Reactions to the new brand image of the German holiday airline ranged from sheer enthusiasm to sheer anger. A brand expert explains why. And what he thinks of the stripes of the Condor.
There are these fundamental questions. dog or cat? Window or aisle seat, Nutella with or without butter (and now it’s the Nutella or the Nutella)? Since this week, there has been a new such question in the aviation industry: Condor’s new livery: great or terrible?
Hardly any topic has been discussed so hotly in aviation circles in recent days, and so emotionally. No opinion? Impossible. Even Willie Walsh, director of airline umbrella organization Iata, responded to the question of whether he would have waved at the holiday airline’s new livery when he was head of IAG: “Definitely not!”
Even with new car models, there are always protests.
But how can it be that striped planes excite people in such a way? Why are some even calling for a boycott of the airline? Thomas Deigendesch should know. He is responsible for brand identity at the Jung von Matt agency, a subsidiary specializing in brand management and corporate design. He advises clients on all matters of brand development and management and is also an expert in the financial evaluation of brands.
According to Deigendesch, there are several reasons for the intense reactions to the new Condor livery. On the one hand, airplanes are emotional products for many people, just like cars, for example. “Even with new car models, there are always protests,” says Deigendesch.
If you see something over and over again, you perceive it more positively.
“When the Golf 3 was launched in the 1990s, many asked: How can you build such a car?” says the brand expert. “Just two years later, it was already the icon that many other manufacturers based their designs on.”
The fact that new designs and products are often perceived negatively at first has to do with the fact that people are often quite skeptical of change. But then you get used to new things very quickly. In psychology, the so-called mere exposure effect describes this development: Repeated perception of a thing that was initially judged neutrally often results in a more positive evaluation.
A visual element to automatically associate holidays with
The best known example is the symbol of Paris. “When the plans for the construction of the Eiffel Tower were presented at the World’s Fair in Paris, there were protests,” says Deigendesch. Citizens had actively tried to prevent construction. Today the tower of the French capital is world famous. In Condor, therefore, it is quite possible that such an effect also occurs with those who currently passionately hate painting.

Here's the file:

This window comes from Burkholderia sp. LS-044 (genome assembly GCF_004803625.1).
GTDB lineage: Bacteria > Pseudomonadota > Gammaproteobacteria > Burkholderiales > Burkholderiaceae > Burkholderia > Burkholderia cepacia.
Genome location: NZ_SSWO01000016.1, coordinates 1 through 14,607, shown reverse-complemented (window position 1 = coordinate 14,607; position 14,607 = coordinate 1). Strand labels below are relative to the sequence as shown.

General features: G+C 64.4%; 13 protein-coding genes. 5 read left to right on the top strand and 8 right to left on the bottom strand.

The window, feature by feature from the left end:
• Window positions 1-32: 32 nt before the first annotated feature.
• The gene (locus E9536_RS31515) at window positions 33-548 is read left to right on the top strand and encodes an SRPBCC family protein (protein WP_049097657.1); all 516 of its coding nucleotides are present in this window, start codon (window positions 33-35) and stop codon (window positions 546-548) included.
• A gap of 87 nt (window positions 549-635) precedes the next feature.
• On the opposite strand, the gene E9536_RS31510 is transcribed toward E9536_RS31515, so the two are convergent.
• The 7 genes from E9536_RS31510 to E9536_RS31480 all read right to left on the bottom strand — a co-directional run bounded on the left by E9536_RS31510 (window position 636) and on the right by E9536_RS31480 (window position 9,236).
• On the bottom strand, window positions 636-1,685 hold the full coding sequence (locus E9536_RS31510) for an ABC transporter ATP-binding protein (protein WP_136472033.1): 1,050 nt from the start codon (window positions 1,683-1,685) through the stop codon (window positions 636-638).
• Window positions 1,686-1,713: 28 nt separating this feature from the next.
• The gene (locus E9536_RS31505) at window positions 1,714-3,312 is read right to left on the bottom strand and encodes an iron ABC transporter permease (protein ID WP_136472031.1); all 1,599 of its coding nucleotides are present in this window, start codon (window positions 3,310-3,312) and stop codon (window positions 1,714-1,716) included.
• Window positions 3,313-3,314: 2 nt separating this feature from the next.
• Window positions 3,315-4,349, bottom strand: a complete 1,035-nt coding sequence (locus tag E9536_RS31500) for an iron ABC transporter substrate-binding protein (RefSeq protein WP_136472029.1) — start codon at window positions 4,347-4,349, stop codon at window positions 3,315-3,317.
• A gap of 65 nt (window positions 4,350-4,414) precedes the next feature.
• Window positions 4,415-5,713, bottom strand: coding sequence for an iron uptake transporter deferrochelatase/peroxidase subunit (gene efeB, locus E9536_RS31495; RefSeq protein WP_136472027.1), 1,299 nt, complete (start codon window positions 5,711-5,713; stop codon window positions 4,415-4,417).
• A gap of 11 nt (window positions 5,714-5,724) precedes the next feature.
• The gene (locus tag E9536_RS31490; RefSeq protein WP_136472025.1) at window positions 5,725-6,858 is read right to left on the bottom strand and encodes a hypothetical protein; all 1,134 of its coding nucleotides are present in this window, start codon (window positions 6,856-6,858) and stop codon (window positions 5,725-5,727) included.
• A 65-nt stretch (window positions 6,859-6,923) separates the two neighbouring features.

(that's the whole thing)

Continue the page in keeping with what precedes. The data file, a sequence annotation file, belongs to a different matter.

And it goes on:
And what does the brand expert personally think about the new brand image of the German holiday airline? “I think it’s very, very good,” he says without hesitation. He also likes the idea behind it. “Stripes are a visual element with which one automatically associates summer and vacations.” Be it beach chairs on Sylt, umbrellas in Italy and towels on the Spanish beach.
Variety in boring aesthetics
Also from a professional point of view, he positively values the appearance of the new Condor. This is how you stand out. People see you, learn the design in seconds and never forget it. That’s great.” He disagrees with some people’s criticism that the letters can’t be read because of the stripes. “The label communicates visually, you don’t even need to be able to read it,” he says. But he also adds, “But maybe you could have solved it in another way.”
Either way, the Condor planes would be a very welcome change in a mostly uniform aesthetic going forward. “Condor has entered a new phase of her life with her, she has repositioned herself with a clear identity.”
If you please everyone, you won’t get a profile.
You can see it similarly in the Union VC Cockpit. The representation of the pilots goes even further. “As is well known, one can argue about taste, but I see here the successful break from the current gloom of the industry,” says President Stefan Herth. “Companies that share a positive attitude toward the company from the boss and especially toward all areas of the workforce have the self-confidence for such an eye-catching appearance.”
Of course, the mere exposure effect will not apply to all those who find the condor’s stripes abhorrent. According to brand expert Deigendesch, that’s not the secret of a successful brand image. “If you please everyone, then you don’t get a profile,” he says. “Good branding is also characterized by the fact that I have fans and detractors. Otherwise, it’s all just a rotten compromise.”